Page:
About 70% of the sodium Americans eat comes from processed, prepared foods such as crackers, cheese, and canned foods, and restaurant meals.

Even processed foods that don’t taste “salty”—like breakfast cereal—can have surprisingly high sodium levels. Additionally, foods consumed numerous times a day, such as bread, can add up to higher sodium intake even though an individual serving is not high in sodium.

According to the Centers for Disease Control and Prevention, top sources of sodium in the American diet include breads and rolls, cold cuts and cured meats, pizza, fresh and processed chicken, soups, sandwiches, cheese, egg dishes, and packaged savory snacks. Prepared sauces, salad dressings, and gravies also tend to be high in sodium.

Choosing foods with lower sodium doesn’t mean losing flavor. Human taste buds aren’t sensitive enough to notice a minor reduction in salt of about 30%, and for many types of foods, salt reductions of up to 30% won’t taste noticeably different. This means that home cooks, professional chefs, and the food industry can make significant sodium reductions with minimal impact on flavor.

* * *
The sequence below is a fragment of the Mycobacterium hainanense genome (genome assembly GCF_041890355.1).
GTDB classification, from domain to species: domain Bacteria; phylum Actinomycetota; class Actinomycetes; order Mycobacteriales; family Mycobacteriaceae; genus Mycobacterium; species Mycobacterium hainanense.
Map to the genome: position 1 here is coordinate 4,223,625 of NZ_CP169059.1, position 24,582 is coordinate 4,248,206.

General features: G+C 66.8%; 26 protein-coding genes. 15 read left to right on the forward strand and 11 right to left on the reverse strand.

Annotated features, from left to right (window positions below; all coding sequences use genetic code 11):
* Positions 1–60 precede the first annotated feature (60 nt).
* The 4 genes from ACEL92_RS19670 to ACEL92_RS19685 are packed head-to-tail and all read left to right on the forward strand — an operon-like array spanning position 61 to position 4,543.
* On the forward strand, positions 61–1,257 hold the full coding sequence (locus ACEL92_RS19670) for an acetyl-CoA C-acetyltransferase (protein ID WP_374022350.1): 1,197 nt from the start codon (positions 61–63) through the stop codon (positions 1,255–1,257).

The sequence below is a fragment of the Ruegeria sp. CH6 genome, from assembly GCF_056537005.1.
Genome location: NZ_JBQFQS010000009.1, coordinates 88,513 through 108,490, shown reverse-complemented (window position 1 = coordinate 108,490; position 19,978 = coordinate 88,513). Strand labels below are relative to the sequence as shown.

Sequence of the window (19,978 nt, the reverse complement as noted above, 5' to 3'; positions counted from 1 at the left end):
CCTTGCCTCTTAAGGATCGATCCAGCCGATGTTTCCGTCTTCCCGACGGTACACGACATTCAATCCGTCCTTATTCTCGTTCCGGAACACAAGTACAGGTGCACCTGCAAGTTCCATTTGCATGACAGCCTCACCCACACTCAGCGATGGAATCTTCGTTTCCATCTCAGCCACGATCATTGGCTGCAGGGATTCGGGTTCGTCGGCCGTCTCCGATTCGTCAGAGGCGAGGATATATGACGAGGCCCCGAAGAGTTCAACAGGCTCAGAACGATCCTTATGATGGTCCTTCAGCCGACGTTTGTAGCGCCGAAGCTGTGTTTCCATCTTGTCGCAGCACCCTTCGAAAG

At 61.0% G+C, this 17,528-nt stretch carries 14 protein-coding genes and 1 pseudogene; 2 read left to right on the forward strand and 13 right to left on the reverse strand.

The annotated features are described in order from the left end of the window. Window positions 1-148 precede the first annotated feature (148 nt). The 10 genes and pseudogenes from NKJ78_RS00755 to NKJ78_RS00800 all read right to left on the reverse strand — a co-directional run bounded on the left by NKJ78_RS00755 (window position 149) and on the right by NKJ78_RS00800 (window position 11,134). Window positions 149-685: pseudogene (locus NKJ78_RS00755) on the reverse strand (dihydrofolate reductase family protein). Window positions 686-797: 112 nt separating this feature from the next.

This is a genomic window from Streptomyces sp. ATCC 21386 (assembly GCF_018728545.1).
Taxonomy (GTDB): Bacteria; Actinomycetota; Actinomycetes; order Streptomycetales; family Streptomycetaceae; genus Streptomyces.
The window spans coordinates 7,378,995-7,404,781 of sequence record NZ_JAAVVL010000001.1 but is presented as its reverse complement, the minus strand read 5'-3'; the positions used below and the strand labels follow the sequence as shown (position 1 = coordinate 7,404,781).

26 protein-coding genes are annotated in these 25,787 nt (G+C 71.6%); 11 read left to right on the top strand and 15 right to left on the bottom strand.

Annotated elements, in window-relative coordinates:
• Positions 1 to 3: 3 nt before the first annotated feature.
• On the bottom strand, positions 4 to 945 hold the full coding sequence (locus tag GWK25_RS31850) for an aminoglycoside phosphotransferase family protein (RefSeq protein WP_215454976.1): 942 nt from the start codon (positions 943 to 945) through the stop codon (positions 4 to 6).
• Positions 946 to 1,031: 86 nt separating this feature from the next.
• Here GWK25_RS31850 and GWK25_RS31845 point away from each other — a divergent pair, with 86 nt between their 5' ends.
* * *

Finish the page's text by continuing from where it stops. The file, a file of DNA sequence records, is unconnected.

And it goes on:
Eat smaller portions of salty foods

There’s no need to completely eliminate favorite high-sodium foods or traditional cultural cuisines such as soy sauce (China), salted pickles and fish (Japan), or salty cheese and olives (Greece, Italy). Instead, it’s best to enjoy such foods in smaller amounts.

Discover reduced or no-sodium alternatives

Salt substitutes, including herbs and spices, and citrus like lemon can provide more flavor with less sodium. For example, citrus and sodium activate the same taste sensors so that less sodium can be used when they are combined. Explore your supermarket for low-sodium versions of traditional high-salt products, or experiment with new alternatives.

The Food and Drug Administration requires a “low-sodium” labeled food to contain less than 140 mg per serving. However, in foods where salt is a key component, such as soy sauce or cold cuts, the best a manufacturer can do is reduce the amount. In this case, the label can say “less sodium” or “lower sodium” although it may still be a high-sodium food. For example, one tablespoon of “less-sodium” soy sauce contains about 550 mg, as compared with 1,000 mg in the regular version. One serving of “lower-sodium” deli turkey breast contains about 380 mg—not much different from 450 mg in regular deli-sliced turkey.